What the GRM brought to music: from musique concrète to acousmatic music
Published online by Cambridge University Press: 30 November 2007
Sixty years ago, musique concrète was born of the single-handed efforts of one man, Pierre Schaeffer. How did the first experiments become a School and produce so many rich works? As this issue of Organised Sound addresses various aspects of the GRM activities throughout sixty years of musical adventure, this article discusses the musical thoughts behind the advent and the development of the music created and theoretised at the Paris School formed by the Schaefferian endeavours. Particular attention is given to the early twentieth-century conceptions of musical sounds and how poets, artists and musicians were expressing their quest for, as Apollinaire put it, ‘new sounds new sounds new sounds’. The questions of naming, gesture, sound capture, processing and diffusion are part of the concepts thoroughly revisited by the GRMC, then the GRM in 1958, up to what is known as acousmatic music. Other contributions, such as Teruggi's, give readers insight into the technical environments and innovations that took place at the GRM. This present article focuses on the remarkable unity of the GRM. This unity has existed alongside sixty years of activity and dialogue with researchers of other fields and constant attention to the latter-day scientific, technological and philosophical ideas which have had a strong influence in shaping the development of GRM over the course of its history.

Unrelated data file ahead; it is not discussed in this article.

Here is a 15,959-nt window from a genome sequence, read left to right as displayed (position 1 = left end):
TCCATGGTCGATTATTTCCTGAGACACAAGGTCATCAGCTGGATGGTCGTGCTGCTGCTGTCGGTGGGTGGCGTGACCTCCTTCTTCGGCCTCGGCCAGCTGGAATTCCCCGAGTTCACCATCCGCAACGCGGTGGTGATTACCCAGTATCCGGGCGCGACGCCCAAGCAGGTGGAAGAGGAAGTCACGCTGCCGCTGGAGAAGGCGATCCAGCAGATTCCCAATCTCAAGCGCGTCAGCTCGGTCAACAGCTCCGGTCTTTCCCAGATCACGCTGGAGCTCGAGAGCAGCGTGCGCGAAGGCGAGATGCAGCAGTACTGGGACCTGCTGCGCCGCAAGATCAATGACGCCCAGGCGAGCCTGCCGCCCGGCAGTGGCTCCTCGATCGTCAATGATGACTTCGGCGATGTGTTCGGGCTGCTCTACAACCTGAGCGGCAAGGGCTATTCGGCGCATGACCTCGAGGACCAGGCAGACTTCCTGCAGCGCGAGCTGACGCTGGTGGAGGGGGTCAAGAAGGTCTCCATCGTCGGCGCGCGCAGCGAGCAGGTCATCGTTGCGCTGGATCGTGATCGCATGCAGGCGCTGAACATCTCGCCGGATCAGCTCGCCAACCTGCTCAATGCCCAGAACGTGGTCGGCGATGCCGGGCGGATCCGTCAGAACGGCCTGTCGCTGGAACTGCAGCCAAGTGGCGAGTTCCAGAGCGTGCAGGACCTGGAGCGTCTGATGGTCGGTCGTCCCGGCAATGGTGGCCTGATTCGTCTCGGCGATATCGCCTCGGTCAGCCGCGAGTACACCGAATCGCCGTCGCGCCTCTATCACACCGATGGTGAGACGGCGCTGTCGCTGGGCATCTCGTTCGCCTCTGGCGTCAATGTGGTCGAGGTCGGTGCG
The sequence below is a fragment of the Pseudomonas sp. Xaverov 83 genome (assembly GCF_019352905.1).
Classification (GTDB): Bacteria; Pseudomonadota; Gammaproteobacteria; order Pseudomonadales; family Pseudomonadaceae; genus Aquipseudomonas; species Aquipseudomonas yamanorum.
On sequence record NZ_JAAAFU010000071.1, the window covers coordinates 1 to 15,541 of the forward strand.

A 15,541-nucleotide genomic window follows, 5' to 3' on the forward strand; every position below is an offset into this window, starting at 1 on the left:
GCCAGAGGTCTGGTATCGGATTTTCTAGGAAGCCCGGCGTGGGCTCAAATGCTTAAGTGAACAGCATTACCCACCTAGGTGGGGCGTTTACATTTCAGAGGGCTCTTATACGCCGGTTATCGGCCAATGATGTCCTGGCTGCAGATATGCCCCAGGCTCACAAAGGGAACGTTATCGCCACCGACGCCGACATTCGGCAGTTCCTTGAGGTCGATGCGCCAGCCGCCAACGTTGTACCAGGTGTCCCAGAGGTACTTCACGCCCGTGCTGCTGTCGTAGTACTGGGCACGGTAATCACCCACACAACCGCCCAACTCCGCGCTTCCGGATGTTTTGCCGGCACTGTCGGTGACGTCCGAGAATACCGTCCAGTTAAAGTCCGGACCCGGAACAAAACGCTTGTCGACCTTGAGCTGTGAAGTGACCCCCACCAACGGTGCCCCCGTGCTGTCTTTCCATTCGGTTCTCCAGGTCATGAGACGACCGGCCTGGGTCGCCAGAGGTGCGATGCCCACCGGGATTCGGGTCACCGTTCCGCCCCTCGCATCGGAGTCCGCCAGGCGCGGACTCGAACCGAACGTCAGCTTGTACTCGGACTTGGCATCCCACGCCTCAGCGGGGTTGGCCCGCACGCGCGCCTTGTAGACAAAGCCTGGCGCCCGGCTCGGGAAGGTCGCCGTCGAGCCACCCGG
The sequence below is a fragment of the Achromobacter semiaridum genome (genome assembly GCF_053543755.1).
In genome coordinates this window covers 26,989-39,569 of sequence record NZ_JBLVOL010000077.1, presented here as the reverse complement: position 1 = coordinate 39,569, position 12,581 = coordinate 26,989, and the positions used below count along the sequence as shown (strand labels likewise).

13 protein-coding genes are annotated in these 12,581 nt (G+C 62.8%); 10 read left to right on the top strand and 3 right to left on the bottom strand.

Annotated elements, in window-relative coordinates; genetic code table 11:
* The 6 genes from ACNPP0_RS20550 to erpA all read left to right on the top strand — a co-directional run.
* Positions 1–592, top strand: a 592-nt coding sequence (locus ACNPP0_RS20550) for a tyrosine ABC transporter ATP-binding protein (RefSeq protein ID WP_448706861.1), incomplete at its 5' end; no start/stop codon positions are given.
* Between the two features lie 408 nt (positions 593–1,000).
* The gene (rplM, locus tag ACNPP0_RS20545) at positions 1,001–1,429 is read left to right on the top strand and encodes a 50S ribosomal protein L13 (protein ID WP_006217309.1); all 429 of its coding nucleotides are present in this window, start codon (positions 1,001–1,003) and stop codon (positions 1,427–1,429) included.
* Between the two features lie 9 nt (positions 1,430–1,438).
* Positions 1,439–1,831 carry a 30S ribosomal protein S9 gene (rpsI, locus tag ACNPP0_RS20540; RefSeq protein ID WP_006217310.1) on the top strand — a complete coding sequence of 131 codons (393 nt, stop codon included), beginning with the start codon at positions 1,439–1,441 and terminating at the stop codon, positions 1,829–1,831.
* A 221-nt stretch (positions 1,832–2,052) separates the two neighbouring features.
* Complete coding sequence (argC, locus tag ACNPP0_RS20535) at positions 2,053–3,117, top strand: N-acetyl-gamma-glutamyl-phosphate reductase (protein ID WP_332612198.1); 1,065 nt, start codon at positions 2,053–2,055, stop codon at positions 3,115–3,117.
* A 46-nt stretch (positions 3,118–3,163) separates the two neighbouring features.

- Research Article
- Organised Sound , Volume 12 , Issue 3 , December 2007 , pp. 189 - 202
- Copyright © Cambridge University Press 2007